Monday, November 11, 2019

Shale Law Weekly Review - November 11, 2019

Written by:
Chloe Marie – Research Specialist
Jackie Schweichler – Staff Attorney
The following information is an update of recent local, state, national and international legal developments relevant to shale gas.
National Energy Policy: United States Initiates Withdrawal Process from the Paris Agreement
On November 2, 2019, U.S. Secretary of State Mike Pompeo issued a statement that the Department of State formally notified the United Nations that the United States will withdraw from the Paris Agreement.  According to Secretary Pompeo, the United States will be officially out of the agreement within one year after the delivery of the notification. U.S. President Donald Trump first indicated his intention to withdraw from the agreement on June 1, 2017, arguing that the agreement puts the country at a competitive disadvantage in the global marketplace.  Secretary Pompeo added, however, that the United States will continue to participate in discussions on clean energy sources and technologies. 

Pipelines: Appeals Court Denies Rehearing for PennEast Pipeline
On November 5, 2019, the U.S. Court of Appeals for the Third Circuit denied a petition for rehearing requested by the PennEast Pipeline Company.  The PennEast Pipeline is a 118-mile expansion project designed to transport Marcellus Shale gas through southeastern Pennsylvania and New Jersey.  PennEast was granted approval for the project by the Federal Energy Regulatory Commission in January 2018.  Following a series of legal challenges, the U.S. Court of Appeals for the Third Circuit held that PennEast Pipeline Company is barred by the 11th amendment from condemning properties along the pipeline route that are controlled by the state of New Jersey. 

Induced Seismicity: United Kingdom Announces Permanent Shutdown of Hydraulic Fracturing in England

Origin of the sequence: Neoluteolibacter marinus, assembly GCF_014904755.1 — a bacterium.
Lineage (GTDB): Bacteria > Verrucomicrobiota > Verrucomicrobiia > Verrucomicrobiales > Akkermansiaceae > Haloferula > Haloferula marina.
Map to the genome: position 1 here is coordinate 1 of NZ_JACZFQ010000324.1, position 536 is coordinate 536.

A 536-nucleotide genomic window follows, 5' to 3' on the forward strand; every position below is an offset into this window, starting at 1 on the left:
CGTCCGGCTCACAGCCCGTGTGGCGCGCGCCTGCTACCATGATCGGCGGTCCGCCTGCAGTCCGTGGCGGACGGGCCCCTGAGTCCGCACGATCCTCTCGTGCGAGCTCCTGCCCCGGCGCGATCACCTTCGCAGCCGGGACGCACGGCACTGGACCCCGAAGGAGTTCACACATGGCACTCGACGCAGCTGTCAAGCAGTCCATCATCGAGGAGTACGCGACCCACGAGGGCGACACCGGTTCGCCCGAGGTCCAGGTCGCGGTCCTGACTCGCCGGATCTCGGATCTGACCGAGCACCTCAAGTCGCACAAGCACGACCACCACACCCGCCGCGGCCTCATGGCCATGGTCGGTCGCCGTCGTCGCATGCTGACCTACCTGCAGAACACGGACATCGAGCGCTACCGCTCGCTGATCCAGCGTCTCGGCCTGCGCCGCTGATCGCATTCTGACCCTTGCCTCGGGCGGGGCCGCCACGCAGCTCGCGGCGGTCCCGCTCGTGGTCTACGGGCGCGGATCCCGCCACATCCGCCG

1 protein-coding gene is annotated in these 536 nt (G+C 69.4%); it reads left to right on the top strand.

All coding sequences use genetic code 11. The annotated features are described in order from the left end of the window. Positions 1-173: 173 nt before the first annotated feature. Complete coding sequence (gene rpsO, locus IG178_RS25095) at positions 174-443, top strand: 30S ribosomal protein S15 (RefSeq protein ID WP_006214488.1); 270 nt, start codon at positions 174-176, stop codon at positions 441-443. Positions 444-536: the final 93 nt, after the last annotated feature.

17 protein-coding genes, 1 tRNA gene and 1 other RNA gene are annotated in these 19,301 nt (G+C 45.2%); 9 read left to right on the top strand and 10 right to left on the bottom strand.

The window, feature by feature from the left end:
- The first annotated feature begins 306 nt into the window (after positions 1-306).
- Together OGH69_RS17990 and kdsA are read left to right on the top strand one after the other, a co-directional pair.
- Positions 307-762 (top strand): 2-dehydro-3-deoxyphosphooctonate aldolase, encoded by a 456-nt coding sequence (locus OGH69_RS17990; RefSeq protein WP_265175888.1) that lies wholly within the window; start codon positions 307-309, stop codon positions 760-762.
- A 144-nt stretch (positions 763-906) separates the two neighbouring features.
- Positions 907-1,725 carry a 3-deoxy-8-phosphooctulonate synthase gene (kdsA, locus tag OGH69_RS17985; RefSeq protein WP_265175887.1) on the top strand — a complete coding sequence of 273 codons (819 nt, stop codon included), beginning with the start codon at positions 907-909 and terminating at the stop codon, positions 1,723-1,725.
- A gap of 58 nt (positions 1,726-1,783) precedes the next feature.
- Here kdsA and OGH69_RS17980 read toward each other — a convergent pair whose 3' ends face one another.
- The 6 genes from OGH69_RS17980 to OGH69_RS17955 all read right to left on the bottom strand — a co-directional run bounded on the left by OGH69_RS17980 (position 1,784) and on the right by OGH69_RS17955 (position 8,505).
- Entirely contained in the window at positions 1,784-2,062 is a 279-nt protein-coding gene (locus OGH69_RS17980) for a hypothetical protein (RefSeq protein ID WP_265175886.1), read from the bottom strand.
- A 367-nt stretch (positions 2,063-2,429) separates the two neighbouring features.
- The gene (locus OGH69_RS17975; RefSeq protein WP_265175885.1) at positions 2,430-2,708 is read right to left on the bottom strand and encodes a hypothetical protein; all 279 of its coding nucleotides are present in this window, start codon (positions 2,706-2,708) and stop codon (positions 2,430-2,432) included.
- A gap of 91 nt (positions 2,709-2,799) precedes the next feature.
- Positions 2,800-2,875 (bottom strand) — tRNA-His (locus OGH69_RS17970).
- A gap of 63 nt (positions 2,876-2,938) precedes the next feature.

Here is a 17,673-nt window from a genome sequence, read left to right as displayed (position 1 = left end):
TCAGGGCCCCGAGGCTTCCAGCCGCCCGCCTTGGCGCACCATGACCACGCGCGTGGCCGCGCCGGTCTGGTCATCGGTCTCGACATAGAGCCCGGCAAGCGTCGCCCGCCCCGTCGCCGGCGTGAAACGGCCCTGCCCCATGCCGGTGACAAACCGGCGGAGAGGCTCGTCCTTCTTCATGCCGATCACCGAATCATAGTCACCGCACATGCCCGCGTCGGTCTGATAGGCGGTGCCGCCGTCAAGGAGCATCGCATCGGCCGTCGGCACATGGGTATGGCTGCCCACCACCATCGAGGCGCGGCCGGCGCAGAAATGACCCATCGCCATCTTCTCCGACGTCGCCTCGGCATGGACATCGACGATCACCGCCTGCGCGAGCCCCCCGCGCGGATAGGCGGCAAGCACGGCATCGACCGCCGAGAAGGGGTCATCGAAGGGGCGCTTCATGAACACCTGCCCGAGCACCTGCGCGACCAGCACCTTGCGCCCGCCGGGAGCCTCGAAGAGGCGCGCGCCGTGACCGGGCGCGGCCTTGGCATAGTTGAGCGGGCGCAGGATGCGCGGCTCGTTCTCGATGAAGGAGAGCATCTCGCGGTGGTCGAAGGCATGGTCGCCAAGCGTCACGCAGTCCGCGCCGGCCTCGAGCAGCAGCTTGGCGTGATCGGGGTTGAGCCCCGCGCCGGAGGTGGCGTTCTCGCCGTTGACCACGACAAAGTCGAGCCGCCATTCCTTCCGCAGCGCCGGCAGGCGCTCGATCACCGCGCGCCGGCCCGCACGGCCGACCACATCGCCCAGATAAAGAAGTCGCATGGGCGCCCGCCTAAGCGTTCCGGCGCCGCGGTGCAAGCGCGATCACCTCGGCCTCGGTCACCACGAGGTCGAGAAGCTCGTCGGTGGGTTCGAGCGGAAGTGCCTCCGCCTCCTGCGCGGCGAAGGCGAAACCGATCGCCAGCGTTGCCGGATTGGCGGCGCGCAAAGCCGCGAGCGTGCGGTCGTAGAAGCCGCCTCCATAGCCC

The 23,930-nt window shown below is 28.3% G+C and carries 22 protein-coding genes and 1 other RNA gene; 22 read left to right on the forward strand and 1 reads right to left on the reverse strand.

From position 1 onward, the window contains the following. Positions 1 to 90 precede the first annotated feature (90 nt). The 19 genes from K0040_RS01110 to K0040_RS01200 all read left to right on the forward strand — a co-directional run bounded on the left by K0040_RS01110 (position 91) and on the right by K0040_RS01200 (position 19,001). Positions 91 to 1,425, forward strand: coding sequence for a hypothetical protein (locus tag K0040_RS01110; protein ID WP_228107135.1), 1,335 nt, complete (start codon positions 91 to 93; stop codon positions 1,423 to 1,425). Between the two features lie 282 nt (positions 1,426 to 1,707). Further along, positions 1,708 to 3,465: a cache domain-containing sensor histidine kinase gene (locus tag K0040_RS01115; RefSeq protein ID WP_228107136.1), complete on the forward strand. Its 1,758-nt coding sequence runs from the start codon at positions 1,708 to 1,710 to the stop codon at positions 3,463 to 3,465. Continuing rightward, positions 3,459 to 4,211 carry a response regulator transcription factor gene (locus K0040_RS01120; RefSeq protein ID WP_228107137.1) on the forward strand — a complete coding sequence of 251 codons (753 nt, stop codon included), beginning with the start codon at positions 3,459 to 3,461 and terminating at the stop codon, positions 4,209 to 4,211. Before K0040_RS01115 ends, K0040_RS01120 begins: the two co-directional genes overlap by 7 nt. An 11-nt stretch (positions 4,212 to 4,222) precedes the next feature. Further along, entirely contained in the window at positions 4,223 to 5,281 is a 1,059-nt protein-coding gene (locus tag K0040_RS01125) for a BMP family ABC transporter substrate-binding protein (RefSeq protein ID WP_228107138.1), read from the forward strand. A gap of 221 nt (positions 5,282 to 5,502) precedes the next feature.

On November 2, 2019, United Kingdom Business and Energy Secretary Andrea Leadsom announced in a press release the cessation of hydraulic fracturing activities in England.  This decision follows the release of an interim report by the Oil and Gas Authority (OGA), which provides a scientific analysis and interpretation of data collected in the course of Cuadrilla’s drilling operations at the Preston New Road (PNR) site.  OGA commissioned multiple independent researchers to analyze the relationship between hydraulic fracturing and induced seismicity at PNR.  The interim report concluded that “[t]he methods for predicting event maximum and magnitude need further testing and cannot be viewed as reliable for [Preston New Road].”  Consequently, Secretary Leadsom declared that the ban will be implemented for an indefinite term until the government is provided with new scientific evidence that hydraulic fracturing is safe.  In addition, the government announced that it will not pursue its proposed planning reforms for shale gas exploration. 

Methane Emissions: Study Examines Methane Point-Source Emissions in California
On November 6, 2019, the Nature Research Journal published a study examining point-source emissions in California.  The study, California’s Methane Super-Emitters, used airborne imaging spectrometry between 2016 and 2018.  The researchers were able to detect, identify, and quantify 564 methane point sources.  According to the study, the majority, or 41%, of California’s point-source emissions emanate from landfills.  The researchers estimate that dairies account for 26% and the oil and gas sector contributes 26% of methane point-source emissions.  
From the National Oil & Gas Law Experts:
Georges A. Bibikos, At the Well Weekly (Nov. 1, 2019)
John McFarland, How Fracking Works (Nov. 4, 2019)
National Legislation
Land Management Bureau
Pennsylvania Actions and Notices
Department of Environmental Protection
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